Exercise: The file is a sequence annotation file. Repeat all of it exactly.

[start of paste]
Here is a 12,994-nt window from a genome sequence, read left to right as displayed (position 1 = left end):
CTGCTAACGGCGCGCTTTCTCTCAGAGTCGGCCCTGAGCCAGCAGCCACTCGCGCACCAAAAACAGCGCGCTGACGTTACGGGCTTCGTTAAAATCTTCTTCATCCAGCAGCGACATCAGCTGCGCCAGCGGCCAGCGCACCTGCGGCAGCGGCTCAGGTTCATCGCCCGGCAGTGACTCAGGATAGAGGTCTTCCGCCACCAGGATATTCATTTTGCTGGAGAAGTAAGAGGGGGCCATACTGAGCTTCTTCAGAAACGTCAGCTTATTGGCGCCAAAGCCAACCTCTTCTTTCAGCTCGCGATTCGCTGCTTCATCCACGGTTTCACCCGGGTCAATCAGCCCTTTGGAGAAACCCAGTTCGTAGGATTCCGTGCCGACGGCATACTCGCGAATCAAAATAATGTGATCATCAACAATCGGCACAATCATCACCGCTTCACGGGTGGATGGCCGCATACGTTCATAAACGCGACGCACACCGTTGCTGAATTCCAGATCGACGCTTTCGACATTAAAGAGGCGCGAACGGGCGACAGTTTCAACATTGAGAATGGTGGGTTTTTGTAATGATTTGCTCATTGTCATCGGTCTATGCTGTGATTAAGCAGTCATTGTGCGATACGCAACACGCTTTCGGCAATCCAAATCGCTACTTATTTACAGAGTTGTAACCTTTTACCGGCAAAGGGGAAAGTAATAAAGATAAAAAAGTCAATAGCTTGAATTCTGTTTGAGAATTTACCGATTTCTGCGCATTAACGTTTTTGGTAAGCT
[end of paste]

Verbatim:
Here is a 12,994-nt window from a genome sequence, read left to right as displayed (position 1 = left end):
CTGCTAACGGCGCGCTTTCTCTCAGAGTCGGCCCTGAGCCAGCAGCCACTCGCGCACCAAAAACAGCGCGCTGACGTTACGGGCTTCGTTAAAATCTTCTTCATCCAGCAGCGACATCAGCTGCGCCAGCGGCCAGCGCACCTGCGGCAGCGGCTCAGGTTCATCGCCCGGCAGTGACTCAGGATAGAGGTCTTCCGCCACCAGGATATTCATTTTGCTGGAGAAGTAAGAGGGGGCCATACTGAGCTTCTTCAGAAACGTCAGCTTATTGGCGCCAAAGCCAACCTCTTCTTTCAGCTCGCGATTCGCTGCTTCATCCACGGTTTCACCCGGGTCAATCAGCCCTTTGGAGAAACCCAGTTCGTAGGATTCCGTGCCGACGGCATACTCGCGAATCAAAATAATGTGATCATCAACAATCGGCACAATCATCACCGCTTCACGGGTGGATGGCCGCATACGTTCATAAACGCGACGCACACCGTTGCTGAATTCCAGATCGACGCTTTCGACATTAAAGAGGCGCGAACGGGCGACAGTTTCAACATTGAGAATGGTGGGTTTTTGTAATGATTTGCTCATTGTCATCGGTCTATGCTGTGATTAAGCAGTCATTGTGCGATACGCAACACGCTTTCGGCAATCCAAATCGCTACTTATTTACAGAGTTGTAACCTTTTACCGGCAAAGGGGAAAGTAATAAAGATAAAAAAGTCAATAGCTTGAATTCTGTTTGAGAATTTACCGATTTCTGCGCATTAACGTTTTTGGTAAGCT